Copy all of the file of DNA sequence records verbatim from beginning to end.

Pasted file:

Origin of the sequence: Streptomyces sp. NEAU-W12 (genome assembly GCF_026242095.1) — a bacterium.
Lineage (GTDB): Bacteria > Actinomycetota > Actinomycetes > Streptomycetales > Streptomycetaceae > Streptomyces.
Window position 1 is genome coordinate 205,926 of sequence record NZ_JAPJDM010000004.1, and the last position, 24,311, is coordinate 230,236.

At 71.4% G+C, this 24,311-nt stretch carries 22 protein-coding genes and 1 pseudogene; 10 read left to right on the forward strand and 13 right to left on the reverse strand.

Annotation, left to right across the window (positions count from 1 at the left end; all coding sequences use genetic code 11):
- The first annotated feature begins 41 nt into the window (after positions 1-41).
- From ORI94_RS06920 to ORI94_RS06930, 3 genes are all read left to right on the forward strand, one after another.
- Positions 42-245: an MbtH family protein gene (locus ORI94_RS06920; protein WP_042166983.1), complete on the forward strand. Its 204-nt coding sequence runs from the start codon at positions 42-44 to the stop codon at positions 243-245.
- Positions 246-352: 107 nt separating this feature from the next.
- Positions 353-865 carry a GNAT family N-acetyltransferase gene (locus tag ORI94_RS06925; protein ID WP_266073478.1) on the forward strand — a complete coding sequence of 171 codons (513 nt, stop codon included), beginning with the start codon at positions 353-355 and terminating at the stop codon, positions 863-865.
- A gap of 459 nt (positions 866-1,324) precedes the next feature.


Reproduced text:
Origin of the sequence: Streptomyces sp. NEAU-W12 (genome assembly GCF_026242095.1) — a bacterium.
Lineage (GTDB): Bacteria > Actinomycetota > Actinomycetes > Streptomycetales > Streptomycetaceae > Streptomyces.
Window position 1 is genome coordinate 205,926 of sequence record NZ_JAPJDM010000004.1, and the last position, 24,311, is coordinate 230,236.

At 71.4% G+C, this 24,311-nt stretch carries 22 protein-coding genes and 1 pseudogene; 10 read left to right on the forward strand and 13 right to left on the reverse strand.

Annotation, left to right across the window (positions count from 1 at the left end; all coding sequences use genetic code 11):
- The first annotated feature begins 41 nt into the window (after positions 1-41).
- From ORI94_RS06920 to ORI94_RS06930, 3 genes are all read left to right on the forward strand, one after another.
- Positions 42-245: an MbtH family protein gene (locus ORI94_RS06920; protein WP_042166983.1), complete on the forward strand. Its 204-nt coding sequence runs from the start codon at positions 42-44 to the stop codon at positions 243-245.
- Positions 246-352: 107 nt separating this feature from the next.
- Positions 353-865 carry a GNAT family N-acetyltransferase gene (locus tag ORI94_RS06925; protein ID WP_266073478.1) on the forward strand — a complete coding sequence of 171 codons (513 nt, stop codon included), beginning with the start codon at positions 353-355 and terminating at the stop codon, positions 863-865.
- A gap of 459 nt (positions 866-1,324) precedes the next feature.